"What? Gay? Jesus, bro! You really thought I was gonna freak so bad over that?" Stunned, and a little sick. Not just because his big sister had been nauseatingly correct. "Come on, Richie. Why'd I care what you jerk off to? We've been friends for long enough, I thought you'd know me better than that. I thought you'd trust me better than that."
"Trust you?" Now Richie sounded bewildered, too. "That wasn't—I knew you wouldn't tell anyone else, and I knew you'd try not to hold it against me. But it was easier, not saying anything. It wasn't complicated—"
"It's not complicated now," Virgil said. "You're supposed to be a genius, how difficult is it to say, 'By the way, bro, I'm gonna date guys.' Dammit, Richie, you didn't have any trouble telling my pops!"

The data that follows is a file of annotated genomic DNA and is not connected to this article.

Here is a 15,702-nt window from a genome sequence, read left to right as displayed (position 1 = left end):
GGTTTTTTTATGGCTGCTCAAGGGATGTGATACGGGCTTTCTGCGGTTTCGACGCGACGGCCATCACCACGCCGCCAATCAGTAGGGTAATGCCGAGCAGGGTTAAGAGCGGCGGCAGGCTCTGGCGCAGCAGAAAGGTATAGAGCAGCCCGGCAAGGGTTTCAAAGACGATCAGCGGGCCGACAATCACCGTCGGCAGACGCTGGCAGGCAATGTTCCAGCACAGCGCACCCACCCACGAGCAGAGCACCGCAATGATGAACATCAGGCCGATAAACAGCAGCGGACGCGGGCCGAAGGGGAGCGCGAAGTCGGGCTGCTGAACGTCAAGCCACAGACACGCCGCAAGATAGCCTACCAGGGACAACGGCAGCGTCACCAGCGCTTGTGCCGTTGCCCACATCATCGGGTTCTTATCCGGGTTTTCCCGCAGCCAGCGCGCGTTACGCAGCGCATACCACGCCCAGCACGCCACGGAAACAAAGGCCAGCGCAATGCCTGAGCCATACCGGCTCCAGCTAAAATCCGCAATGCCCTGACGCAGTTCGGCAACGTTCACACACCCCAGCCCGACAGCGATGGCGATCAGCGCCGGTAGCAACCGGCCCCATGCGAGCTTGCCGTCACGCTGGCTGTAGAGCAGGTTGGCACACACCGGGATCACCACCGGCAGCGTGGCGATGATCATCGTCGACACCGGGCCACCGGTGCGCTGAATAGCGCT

"V, your dad's the only other guy I've told. And I was terrified, talking to him about it."
"Terrified?" Virgil tried to imagine anyone frightened to talk to his father, and failed badly. When it got down to it he had a lot of respect for his old man, but he wasn't exactly terror-inspiring. "Of my dad?"
"I was scared, if he knew—once he knew—that he wouldn't want us to be friends anymore. That he wouldn't let us be."
"He'd never do something like that," Virgil said, amazed. "Shit, he'd probably smack me if I did. And even if he did, my father doesn't decide my friends, not any more than yours does."
"Virgil, if I told my father I was...I'd be lucky if he just disowned me. He's trying to get over the racism thing, but he hates gays more than he ever hated blacks. He...the things he calls them. Us. It's worse than anything you've ever said, and he's not joking."